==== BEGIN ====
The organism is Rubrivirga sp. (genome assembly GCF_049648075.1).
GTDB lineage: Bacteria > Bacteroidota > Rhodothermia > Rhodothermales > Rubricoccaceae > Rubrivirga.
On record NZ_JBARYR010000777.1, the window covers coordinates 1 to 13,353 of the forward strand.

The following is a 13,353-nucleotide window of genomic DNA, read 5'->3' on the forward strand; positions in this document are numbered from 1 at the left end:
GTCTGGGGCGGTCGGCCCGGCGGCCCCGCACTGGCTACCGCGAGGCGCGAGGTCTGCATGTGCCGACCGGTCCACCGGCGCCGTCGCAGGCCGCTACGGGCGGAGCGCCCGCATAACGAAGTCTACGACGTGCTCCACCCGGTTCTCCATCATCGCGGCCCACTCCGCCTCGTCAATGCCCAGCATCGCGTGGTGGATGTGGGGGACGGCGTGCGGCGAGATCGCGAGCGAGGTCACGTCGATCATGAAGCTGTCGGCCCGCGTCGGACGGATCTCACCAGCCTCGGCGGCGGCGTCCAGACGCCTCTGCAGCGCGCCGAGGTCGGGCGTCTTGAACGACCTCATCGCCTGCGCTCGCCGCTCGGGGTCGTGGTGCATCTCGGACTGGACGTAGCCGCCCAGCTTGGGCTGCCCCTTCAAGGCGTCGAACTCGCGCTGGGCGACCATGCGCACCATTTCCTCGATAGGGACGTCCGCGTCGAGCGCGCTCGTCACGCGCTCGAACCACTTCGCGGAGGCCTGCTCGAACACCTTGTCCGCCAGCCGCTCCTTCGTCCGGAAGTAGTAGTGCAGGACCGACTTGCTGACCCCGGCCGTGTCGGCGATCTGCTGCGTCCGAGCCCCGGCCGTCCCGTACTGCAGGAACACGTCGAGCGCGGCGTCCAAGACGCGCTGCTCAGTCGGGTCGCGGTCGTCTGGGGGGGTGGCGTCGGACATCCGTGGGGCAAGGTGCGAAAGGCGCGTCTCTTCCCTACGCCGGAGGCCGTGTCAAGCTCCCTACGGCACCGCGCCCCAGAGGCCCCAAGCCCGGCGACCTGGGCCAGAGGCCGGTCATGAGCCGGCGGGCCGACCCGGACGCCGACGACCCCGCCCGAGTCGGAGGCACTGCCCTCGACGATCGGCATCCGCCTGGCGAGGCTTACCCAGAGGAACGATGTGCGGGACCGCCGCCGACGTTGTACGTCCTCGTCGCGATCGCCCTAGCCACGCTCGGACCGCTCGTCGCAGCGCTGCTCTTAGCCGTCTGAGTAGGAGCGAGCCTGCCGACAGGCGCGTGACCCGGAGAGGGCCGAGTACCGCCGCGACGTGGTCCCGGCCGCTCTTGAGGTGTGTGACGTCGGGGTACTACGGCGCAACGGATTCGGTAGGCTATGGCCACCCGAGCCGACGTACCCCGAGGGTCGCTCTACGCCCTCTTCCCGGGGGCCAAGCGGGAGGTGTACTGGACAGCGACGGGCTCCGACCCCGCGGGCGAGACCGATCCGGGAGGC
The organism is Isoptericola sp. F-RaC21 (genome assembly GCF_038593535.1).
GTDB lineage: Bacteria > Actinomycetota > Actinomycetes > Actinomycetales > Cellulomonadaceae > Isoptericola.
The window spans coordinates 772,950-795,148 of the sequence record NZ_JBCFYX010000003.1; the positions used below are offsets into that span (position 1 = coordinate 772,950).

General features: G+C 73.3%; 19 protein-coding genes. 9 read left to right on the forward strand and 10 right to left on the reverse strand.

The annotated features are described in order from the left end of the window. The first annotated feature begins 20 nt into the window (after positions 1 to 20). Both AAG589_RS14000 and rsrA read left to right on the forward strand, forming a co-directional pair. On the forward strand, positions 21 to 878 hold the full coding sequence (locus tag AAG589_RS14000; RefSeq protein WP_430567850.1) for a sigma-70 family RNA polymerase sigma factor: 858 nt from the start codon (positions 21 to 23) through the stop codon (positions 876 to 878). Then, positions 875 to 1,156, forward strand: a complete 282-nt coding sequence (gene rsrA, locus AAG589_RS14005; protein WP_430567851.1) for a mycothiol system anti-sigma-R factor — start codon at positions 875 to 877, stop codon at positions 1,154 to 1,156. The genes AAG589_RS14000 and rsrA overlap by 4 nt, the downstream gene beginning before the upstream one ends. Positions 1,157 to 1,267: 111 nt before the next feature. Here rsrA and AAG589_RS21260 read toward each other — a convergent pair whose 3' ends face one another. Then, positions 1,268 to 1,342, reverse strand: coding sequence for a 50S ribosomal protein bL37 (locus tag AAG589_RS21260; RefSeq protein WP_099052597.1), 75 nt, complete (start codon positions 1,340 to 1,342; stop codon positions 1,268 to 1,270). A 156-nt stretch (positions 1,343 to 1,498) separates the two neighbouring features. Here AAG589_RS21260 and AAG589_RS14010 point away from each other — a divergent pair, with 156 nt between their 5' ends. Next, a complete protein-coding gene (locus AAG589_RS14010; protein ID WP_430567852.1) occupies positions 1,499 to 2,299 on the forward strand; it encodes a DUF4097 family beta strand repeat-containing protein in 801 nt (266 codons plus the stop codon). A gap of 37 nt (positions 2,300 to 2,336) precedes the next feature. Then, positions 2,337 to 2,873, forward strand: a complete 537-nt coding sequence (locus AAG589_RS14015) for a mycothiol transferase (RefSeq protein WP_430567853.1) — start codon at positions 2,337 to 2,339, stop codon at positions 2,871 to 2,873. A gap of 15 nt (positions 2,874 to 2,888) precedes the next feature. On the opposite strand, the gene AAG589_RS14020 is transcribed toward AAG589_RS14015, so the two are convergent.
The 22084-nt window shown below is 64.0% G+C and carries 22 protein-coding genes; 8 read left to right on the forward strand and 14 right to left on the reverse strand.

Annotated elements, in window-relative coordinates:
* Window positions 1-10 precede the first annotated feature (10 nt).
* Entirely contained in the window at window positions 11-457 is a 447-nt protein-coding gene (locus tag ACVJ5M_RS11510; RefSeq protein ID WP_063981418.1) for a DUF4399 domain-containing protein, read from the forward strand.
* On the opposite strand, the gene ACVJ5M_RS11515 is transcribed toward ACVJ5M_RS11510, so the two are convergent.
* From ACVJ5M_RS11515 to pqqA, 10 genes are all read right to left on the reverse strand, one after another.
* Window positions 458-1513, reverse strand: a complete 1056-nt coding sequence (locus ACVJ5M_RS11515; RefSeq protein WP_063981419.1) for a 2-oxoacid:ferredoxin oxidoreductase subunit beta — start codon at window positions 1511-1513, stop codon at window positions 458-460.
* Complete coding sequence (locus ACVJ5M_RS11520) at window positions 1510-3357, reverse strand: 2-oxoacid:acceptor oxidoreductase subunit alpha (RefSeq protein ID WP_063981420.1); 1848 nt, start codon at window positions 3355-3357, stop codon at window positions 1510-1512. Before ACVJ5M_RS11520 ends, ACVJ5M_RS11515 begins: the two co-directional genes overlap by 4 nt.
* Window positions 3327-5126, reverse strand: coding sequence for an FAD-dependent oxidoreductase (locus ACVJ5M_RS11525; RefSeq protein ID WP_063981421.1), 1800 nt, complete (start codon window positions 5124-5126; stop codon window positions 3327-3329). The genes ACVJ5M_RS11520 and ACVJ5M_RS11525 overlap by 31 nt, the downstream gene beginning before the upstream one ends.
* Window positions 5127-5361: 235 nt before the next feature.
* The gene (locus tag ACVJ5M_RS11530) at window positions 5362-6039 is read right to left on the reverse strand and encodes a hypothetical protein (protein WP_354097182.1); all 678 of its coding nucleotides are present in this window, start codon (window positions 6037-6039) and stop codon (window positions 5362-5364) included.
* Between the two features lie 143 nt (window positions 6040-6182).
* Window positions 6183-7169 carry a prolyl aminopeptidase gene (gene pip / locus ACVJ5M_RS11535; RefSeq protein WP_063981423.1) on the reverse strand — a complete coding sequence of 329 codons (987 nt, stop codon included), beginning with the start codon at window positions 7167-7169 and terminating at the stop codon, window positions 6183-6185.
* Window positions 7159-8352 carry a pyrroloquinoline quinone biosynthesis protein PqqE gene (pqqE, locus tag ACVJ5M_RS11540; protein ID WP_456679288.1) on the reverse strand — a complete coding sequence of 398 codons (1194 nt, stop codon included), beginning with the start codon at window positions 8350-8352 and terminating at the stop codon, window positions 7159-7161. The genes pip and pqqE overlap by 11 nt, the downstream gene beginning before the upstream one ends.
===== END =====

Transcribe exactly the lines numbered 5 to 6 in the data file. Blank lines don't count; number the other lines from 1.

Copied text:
GTCTGGGGCGGTCGGCCCGGCGGCCCCGCACTGGCTACCGCGAGGCGCGAGGTCTGCATGTGCCGACCGGTCCACCGGCGCCGTCGCAGGCCGCTACGGGCGGAGCGCCCGCATAACGAAGTCTACGACGTGCTCCACCCGGTTCTCCATCATCGCGGCCCACTCCGCCTCGTCAATGCCCAGCATCGCGTGGTGGATGTGGGGGACGGCGTGCGGCGAGATCGCGAGCGAGGTCACGTCGATCATGAAGCTGTCGGCCCGCGTCGGACGGATCTCACCAGCCTCGGCGGCGGCGTCCAGACGCCTCTGCAGCGCGCCGAGGTCGGGCGTCTTGAACGACCTCATCGCCTGCGCTCGCCGCTCGGGGTCGTGGTGCATCTCGGACTGGACGTAGCCGCCCAGCTTGGGCTGCCCCTTCAAGGCGTCGAACTCGCGCTGGGCGACCATGCGCACCATTTCCTCGATAGGGACGTCCGCGTCGAGCGCGCTCGTCACGCGCTCGAACCACTTCGCGGAGGCCTGCTCGAACACCTTGTCCGCCAGCCGCTCCTTCGTCCGGAAGTAGTAGTGCAGGACCGACTTGCTGACCCCGGCCGTGTCGGCGATCTGCTGCGTCCGAGCCCCGGCCGTCCCGTACTGCAGGAACACGTCGAGCGCGGCGTCCAAGACGCGCTGCTCAGTCGGGTCGCGGTCGTCTGGGGGGGTGGCGTCGGACATCCGTGGGGCAAGGTGCGAAAGGCGCGTCTCTTCCCTACGCCGGAGGCCGTGTCAAGCTCCCTACGGCACCGCGCCCCAGAGGCCCCAAGCCCGGCGACCTGGGCCAGAGGCCGGTCATGAGCCGGCGGGCCGACCCGGACGCCGACGACCCCGCCCGAGTCGGAGGCACTGCCCTCGACGATCGGCATCCGCCTGGCGAGGCTTACCCAGAGGAACGATGTGCGGGACCGCCGCCGACGTTGTACGTCCTCGTCGCGATCGCCCTAGCCACGCTCGGACCGCTCGTCGCAGCGCTGCTCTTAGCCGTCTGAGTAGGAGCGAGCCTGCCGACAGGCGCGTGACCCGGAGAGGGCCGAGTACCGCCGCGACGTGGTCCCGGCCGCTCTTGAGGTGTGTGACGTCGGGGTACTACGGCGCAACGGATTCGGTAGGCTATGGCCACCCGAGCCGACGTACCCCGAGGGTCGCTCTACGCCCTCTTCCCGGGGGCCAAGCGGGAGGTGTACTGGACAGCGACGGGCTCCGACCCCGCGGGCGAGACCGATCCGGGAGGC
The organism is Isoptericola sp. F-RaC21 (genome assembly GCF_038593535.1).